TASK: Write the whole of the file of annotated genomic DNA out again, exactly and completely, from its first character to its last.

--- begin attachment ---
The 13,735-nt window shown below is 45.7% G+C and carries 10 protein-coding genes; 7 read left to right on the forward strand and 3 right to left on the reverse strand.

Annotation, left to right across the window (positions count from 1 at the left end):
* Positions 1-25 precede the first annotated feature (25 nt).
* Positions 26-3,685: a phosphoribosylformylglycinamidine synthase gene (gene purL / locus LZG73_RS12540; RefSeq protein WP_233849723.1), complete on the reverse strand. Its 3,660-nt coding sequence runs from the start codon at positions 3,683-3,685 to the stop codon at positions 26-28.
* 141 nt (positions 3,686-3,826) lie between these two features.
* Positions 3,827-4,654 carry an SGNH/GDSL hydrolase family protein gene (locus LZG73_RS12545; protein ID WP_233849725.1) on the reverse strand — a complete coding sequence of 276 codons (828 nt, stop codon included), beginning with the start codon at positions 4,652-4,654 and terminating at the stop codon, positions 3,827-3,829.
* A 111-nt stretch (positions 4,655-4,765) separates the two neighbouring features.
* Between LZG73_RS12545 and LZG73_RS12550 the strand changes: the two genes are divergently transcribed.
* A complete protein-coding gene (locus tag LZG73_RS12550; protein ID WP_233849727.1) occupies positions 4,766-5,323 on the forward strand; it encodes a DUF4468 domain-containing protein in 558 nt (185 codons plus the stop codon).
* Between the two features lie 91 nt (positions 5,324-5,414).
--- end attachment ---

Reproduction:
The 13,735-nt window shown below is 45.7% G+C and carries 10 protein-coding genes; 7 read left to right on the forward strand and 3 right to left on the reverse strand.

Annotation, left to right across the window (positions count from 1 at the left end):
* Positions 1-25 precede the first annotated feature (25 nt).
* Positions 26-3,685: a phosphoribosylformylglycinamidine synthase gene (gene purL / locus LZG73_RS12540; RefSeq protein WP_233849723.1), complete on the reverse strand. Its 3,660-nt coding sequence runs from the start codon at positions 3,683-3,685 to the stop codon at positions 26-28.
* 141 nt (positions 3,686-3,826) lie between these two features.
* Positions 3,827-4,654 carry an SGNH/GDSL hydrolase family protein gene (locus LZG73_RS12545; protein ID WP_233849725.1) on the reverse strand — a complete coding sequence of 276 codons (828 nt, stop codon included), beginning with the start codon at positions 4,652-4,654 and terminating at the stop codon, positions 3,827-3,829.
* A 111-nt stretch (positions 4,655-4,765) separates the two neighbouring features.
* Between LZG73_RS12545 and LZG73_RS12550 the strand changes: the two genes are divergently transcribed.
* A complete protein-coding gene (locus tag LZG73_RS12550; protein ID WP_233849727.1) occupies positions 4,766-5,323 on the forward strand; it encodes a DUF4468 domain-containing protein in 558 nt (185 codons plus the stop codon).
* Between the two features lie 91 nt (positions 5,324-5,414).